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The St. John’s Parish dates back to 1837 and is the oldest in Indianapolis and Marion County. The parish has built three churches with the current one being the second at this location. Construction began in 1867 and was not completed until 1871. Its famous twin spires were not added until 1893. The church is the center piece of a group of religious buildings located at the corner of Capitol and Georgia Streets to have been designed by famed Indianapolis architect Diedrich Bohlen. St. John’s was added to the National Register of Historic Places in 1980.

  • St. John's iconic spires were not added until 1893, over 20 years after the main part of the church had been completed.
  • This aerial shot reveals the size of the church and its rectory.
  • Looking down the nave of St. John's toward the apse.
  • Guy Leber's "The Angels of Glory" is painted on the apse ceiling.
  • This Patriots fan's prayers were not answered as they lost to the Giants in Super Bowl XLVI, which took place in Indianapolis in 2012.

Originally known as Holy Cross Parish, it held its first religious services, under Father Vincent Bacquelin, in a local tavern in 1837.  The parish then built its first church, the Chapel of the Holy Cross, at the corner of Washington and California Streets in 1840.  The parish grew quickly and it purchased a large lot, at its current location, in 1846.  By 1850, its new church was completed and the parish changed its name to St. John the Evangilest the same year.   The parish also added the first Catholic school in Indianapolis in 1859.  However, that school has since been removed.  As the parish continued to grow under the leadership of Father Augustus Bessonies, it hired architect Diedrich Bohlen in 1867 to design a larger place of worship.

Bohlen then designed a church that combined French Gothic and American Romanesque architectural styles.  The simple cruciform plan of the church is constructed of red brick on a limestone foundation with limestone accents and includes a large nave and a shallow transept and four-sided apse.  Bohlen also designed a large, arched main entrance just under a circular cluster of nine leaded-glass windows.  The nave is supported by ribbed vaulting and Corinthian columnns.  The ceiling of the apse is adorned with The Angels of Glory, a painting by Kentucky artist, Guy Leber.  There is also artwork representing the Stations of the Cross and four separate chapels along the nave.  The church’s hardwood floors were replaced with mosaic tile in 1905.  Its famous rose window was destroyed in a hailstorm in 1923 and replaced by another that features St. John on the island of Patmos in 1924.  A full-size representation of St. John can also be found on the church’s large, exterior tympanum.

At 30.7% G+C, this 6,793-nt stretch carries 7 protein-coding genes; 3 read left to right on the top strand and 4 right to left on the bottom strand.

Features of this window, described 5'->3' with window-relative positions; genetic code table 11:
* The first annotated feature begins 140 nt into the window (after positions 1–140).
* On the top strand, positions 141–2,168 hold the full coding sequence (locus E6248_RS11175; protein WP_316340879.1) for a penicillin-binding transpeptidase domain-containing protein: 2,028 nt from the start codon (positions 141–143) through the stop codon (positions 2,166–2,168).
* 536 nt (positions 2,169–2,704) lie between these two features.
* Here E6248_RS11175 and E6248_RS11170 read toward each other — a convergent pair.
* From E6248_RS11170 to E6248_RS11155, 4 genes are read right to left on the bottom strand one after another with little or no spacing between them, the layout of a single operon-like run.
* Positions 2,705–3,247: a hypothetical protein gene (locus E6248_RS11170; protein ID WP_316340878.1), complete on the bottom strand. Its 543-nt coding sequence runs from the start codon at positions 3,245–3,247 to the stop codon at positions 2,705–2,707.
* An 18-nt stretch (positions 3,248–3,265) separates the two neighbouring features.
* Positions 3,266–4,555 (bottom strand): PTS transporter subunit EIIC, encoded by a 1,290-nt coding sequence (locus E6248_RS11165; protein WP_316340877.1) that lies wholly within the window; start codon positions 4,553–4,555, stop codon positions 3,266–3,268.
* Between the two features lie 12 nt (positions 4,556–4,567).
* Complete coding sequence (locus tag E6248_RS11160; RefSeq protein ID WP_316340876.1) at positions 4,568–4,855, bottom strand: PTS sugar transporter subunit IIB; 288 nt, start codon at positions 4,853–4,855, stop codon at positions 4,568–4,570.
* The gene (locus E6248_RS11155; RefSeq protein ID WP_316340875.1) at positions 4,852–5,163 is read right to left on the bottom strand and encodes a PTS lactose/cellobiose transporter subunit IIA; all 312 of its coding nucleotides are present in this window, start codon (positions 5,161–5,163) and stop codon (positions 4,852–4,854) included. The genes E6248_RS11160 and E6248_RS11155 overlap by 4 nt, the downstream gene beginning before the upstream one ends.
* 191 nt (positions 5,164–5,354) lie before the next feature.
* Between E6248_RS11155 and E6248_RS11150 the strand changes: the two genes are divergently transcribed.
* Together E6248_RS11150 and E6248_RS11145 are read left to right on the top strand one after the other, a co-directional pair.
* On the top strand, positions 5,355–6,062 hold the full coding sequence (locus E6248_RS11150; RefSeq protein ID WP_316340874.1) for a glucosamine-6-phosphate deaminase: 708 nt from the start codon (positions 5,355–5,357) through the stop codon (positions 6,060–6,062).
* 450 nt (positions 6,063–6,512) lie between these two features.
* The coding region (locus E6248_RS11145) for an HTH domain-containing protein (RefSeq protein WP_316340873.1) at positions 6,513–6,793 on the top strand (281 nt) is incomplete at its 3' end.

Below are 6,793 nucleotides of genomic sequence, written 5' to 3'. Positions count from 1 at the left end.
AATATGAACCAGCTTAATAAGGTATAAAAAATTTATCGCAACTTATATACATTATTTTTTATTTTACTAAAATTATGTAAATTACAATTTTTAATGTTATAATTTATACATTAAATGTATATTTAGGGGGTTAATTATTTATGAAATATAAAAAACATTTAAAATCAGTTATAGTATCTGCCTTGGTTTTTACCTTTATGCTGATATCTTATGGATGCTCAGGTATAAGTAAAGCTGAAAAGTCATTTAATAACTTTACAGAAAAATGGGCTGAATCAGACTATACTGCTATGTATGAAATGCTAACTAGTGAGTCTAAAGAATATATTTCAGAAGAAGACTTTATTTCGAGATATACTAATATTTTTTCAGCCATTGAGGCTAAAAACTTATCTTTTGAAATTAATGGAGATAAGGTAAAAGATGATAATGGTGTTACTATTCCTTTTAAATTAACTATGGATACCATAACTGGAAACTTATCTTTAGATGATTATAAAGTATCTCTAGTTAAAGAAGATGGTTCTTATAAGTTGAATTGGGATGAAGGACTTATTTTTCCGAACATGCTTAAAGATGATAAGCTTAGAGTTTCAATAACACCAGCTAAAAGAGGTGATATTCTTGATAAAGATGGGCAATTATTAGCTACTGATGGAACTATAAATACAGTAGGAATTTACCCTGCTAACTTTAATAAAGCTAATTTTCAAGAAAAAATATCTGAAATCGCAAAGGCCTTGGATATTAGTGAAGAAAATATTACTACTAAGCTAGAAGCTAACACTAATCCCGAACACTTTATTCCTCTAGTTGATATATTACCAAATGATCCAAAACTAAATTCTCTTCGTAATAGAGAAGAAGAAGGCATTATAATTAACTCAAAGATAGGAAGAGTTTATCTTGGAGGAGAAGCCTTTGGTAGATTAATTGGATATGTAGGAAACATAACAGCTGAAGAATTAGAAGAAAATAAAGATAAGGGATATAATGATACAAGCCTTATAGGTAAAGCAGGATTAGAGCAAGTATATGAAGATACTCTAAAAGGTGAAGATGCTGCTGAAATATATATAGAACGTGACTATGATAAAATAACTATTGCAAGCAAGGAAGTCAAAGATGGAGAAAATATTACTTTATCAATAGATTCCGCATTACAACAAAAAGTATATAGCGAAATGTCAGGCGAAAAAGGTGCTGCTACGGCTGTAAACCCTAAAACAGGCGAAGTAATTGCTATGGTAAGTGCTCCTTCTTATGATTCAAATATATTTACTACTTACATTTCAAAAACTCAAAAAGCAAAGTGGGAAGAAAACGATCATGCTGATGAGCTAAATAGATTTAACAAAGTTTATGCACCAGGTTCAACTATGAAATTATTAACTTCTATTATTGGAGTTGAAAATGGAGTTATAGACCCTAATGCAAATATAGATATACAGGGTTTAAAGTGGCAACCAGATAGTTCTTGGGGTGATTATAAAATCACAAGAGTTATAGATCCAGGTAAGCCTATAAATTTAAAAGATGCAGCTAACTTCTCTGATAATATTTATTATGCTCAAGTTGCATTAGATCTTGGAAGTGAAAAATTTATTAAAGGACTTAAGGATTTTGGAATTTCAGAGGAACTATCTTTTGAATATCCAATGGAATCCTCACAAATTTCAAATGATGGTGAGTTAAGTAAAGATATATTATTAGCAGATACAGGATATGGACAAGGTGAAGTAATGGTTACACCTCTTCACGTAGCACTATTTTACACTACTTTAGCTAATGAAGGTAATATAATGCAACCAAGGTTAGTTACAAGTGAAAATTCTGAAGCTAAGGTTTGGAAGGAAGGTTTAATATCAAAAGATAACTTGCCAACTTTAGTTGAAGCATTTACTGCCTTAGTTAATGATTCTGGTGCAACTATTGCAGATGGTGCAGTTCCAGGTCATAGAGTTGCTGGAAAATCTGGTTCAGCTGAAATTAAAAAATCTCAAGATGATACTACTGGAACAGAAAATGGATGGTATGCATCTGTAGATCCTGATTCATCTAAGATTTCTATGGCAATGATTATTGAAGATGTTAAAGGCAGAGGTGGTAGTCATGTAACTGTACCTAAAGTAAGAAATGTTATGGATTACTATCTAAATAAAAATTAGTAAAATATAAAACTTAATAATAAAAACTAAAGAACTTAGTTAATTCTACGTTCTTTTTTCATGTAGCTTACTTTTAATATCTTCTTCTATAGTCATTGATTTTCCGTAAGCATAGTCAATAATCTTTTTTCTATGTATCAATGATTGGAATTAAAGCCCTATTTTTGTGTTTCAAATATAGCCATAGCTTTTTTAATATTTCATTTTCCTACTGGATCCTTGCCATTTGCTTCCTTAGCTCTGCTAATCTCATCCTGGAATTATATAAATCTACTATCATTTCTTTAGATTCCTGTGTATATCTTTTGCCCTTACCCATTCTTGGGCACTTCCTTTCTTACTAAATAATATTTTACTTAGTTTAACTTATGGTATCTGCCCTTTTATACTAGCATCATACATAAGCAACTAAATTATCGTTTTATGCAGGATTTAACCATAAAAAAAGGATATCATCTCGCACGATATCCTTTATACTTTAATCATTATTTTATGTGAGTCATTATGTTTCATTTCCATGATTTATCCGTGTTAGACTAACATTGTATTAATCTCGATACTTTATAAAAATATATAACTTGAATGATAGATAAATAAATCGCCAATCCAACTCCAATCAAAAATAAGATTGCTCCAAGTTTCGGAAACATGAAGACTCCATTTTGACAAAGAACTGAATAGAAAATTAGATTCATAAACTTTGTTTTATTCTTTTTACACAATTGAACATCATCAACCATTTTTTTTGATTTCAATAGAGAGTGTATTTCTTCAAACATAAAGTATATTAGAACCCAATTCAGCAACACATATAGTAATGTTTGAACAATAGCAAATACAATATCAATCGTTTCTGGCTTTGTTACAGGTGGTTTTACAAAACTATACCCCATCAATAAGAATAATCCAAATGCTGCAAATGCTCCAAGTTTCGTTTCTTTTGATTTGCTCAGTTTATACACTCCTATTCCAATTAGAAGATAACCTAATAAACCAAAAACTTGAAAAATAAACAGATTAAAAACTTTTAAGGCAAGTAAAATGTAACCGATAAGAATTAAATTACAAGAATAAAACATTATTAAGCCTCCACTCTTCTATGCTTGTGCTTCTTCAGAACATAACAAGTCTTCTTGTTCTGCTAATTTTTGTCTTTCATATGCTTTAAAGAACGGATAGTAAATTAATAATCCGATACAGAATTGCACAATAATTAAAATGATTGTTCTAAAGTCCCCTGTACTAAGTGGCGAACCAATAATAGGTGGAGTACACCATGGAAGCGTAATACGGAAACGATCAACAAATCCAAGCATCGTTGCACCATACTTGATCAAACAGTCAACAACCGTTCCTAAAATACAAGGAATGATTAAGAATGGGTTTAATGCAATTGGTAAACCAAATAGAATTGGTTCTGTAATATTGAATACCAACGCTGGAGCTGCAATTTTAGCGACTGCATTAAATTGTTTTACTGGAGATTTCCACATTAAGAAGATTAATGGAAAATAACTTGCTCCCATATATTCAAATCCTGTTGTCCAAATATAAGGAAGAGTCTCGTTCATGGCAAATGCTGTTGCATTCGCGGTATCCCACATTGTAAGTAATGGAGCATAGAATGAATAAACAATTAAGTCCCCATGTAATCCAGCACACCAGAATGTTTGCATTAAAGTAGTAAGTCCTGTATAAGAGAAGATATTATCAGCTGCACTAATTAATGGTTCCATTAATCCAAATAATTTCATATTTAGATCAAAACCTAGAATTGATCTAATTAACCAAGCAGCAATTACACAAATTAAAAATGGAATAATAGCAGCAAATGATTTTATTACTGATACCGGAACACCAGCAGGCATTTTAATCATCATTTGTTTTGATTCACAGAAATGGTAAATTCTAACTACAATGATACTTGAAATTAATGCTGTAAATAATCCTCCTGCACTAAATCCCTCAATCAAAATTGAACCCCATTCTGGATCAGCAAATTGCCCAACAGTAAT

The church’s rectory was completed in two phases, the first in 1863 and the three-story bishop’s residence was added in 1879.  St. John’s recognizable, 194-foot, twin spires were designed by Deidrich Bohlen’s son, Oscar, in 1893.  Oscar also oversaw the construction of the spires.  While the church never served as the diocesan seat, it did serve as the pro-cathedral from 1871 until 1907 when the SS Peter and Paul Cathedral was completed. St. John’s also housed the diocesan Chancery until 1968 and the Metropolitan Tribunal until 1982.  The church was renovated in 1971 in conjunction with its centennial anniversary and the spires were restored after $600,000 was raised by holding a raffle for Super Bowl tickets in 2012 when the game came to Indianapolis.            

Widner, Thomas and Marie Wolf.  "National Register of Historic Places -- Nomination Form."  United States Department of the Interior/National Park Service.  Accessed March 6, 2017.'s_Church_&_Rectory_Marion_CO_Nom.pdf

Hostetler, Joan.  "Indianapolis Then and Now:  Saint John the Evangelist Church, 126 W. Georgia St."  Historic Indianapolis.  February 2, 2012.  Accessed March 6, 2017.

Hoefer, Natalie.  "St. John Evangelist Parish celebrates 175 years of ministry."  Archdiocese of Indianapolis.  January 25, 2013.  Accessed March 6, 2017.